Saturday 1 October 2016

Smear test callback and a friend's tragic diagnosis

Nina Byrnes

Published 24/11/2015 | 02:30

Most abnormalities found on smears are totally treatable.
Most abnormalities found on smears are totally treatable.

Our GP advises on smear test abnormalities and the inevitably fatal consequences of CJD.

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Question: I had a smear test done recently and just got a call from my GP saying there is an abnormality and I need to undergo a test called a colposcopy. Should I be worried?

Dr Nina replies: Most abnormalities found on smears are totally treatable. About one-in-20 women who are screened will have some abnormal cells found. Less than one-in-1,000 women who are referred for colposcopy are found to have cancer that requires immediate treatment

There are a number of possible results of smears. A smear test may be reported as 'inadequate'. This means it couldn't be read properly. This can be due to the fact that there weren't enough cells gathered; they couldn't be seen clearly enough; or the view was obscured due to an infection. 'Normal' is a very reassuring result and in this case, your next smear is required in three or five years' time, depending whether you are under or over 45.

'Abnormal' smears are divided into low or high-grade change. If your smear shows low-grade change, the same will also be tested for the HPV virus. Certain strains of HPV are associated with an increased risk of cancer of the cervix. If you test positive for HPV, you will be referred on to have a colposcopy. If you test negative, your risk of cancer is very low and you can continue routine cervical screening.

Colposcopy is the next step for those with high-grade change or who are HPV positive. Many are worried when they are referred on for further assessment, but it is important to realise that this is simply the next step in the screening process. Colposcopy usually happens in an outpatient clinic in hospital.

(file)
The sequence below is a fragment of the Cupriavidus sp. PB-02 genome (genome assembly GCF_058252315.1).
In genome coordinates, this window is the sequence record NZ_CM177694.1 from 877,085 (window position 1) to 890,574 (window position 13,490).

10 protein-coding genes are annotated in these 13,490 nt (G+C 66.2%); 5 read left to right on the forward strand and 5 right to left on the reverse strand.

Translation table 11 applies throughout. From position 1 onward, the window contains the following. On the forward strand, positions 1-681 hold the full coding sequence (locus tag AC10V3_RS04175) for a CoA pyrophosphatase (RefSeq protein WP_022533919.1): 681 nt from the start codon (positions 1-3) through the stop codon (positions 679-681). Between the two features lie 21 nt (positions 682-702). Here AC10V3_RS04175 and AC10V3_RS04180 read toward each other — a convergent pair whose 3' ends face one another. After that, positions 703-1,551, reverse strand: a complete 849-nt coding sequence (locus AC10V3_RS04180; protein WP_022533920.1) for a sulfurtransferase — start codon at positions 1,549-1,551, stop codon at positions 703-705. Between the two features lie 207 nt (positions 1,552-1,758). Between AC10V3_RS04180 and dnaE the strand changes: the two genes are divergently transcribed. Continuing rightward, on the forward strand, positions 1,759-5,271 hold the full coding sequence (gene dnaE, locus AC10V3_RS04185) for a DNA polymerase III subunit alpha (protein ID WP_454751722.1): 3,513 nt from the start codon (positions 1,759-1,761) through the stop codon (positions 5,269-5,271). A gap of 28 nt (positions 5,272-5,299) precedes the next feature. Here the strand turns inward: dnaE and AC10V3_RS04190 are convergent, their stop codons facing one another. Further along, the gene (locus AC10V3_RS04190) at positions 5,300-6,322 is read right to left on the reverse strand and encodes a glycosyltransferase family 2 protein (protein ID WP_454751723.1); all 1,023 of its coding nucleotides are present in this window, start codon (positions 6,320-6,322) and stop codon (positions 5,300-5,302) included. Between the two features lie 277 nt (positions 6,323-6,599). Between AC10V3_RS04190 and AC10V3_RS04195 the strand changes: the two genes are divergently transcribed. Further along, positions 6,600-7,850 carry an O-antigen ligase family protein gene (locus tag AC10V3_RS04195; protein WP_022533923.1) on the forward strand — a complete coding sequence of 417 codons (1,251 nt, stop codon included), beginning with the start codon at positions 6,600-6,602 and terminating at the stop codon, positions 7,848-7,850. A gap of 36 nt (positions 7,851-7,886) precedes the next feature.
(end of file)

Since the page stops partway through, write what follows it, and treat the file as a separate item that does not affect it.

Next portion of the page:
A speculum, similar to that used for a smear, is inserted to provide a good view of the cervix. The colposcope remains outside the body and acts like a microscope to give a clear view of the cells on the cervix. A small sample may be taken and sent for further analysis.

This shows normal cells in about 40pc of cases. Further treatment may be required for those who are found to have abnormal cells.

LLETZ treatment involves using a heated loop to remove abnormal cells from the neck of the cervix. This may be performed the same day and is usually done using a local anaesthetic.

It is a successful procedure in about 90pc of cases.

If you have had abnormal cells removed by LLETZ procedure, you will require closer surveillance for a number of years before returning to regular screening.

Question: A friend of mine was admitted to hospital a number of weeks ago having lost his speech. His family have just been told he most likely has CJD. How quickly will this progress and what is the outlook for him?

Dr Nina replies: Creutzfeldt Jacob Disease (CJD) is an extremely rare condition that affects the brain. Most of those affected are dead within a year of diagnosis, often sooner. The disease received a lot of publicity in the late 90s and noughties when cases were linked with the ingestion of infected beef. The majority of cases, however, occur sporadically.

CJD infects about one-in-a-million people worldwide per year. It usually affects those over the age of 60.

Initial symptoms can be vague. There may be changes in speech or balance or personality. It can be confused initially with early dementia or other neurological conditions.

The main difference is that symptoms progress rapidly in CJD. Patients may develop involuntary jerks. They can go blind and lose the ability to speak, eventually slipping into a coma.

Pneumonia and other infections can occur leading to death.

The cause of CJD is unknown. It belongs to a group of disease called Transmissible Spongiform Encephalopathies. Spongiform refers to the spongy holes that occur in brain tissue which are visible under a microscope. In CJD, there are abnormalities of proteins called prions in brain tissue. In 85pc of cases, there is no obvious cause. This is referred to as sporadic CJD. In about 5-10pc of cases, there may be a familial link.

A very small amount of cases have occurred due to exposure to infected human tissue during medical procedures. This is referred to as iatrogenic CJD.

Many drugs have been tried in the treatment of CJD, but unfortunately, none have been successful. The main focus of care is on keeping the patient comfortable. CJD is an inevitably fatal disease.

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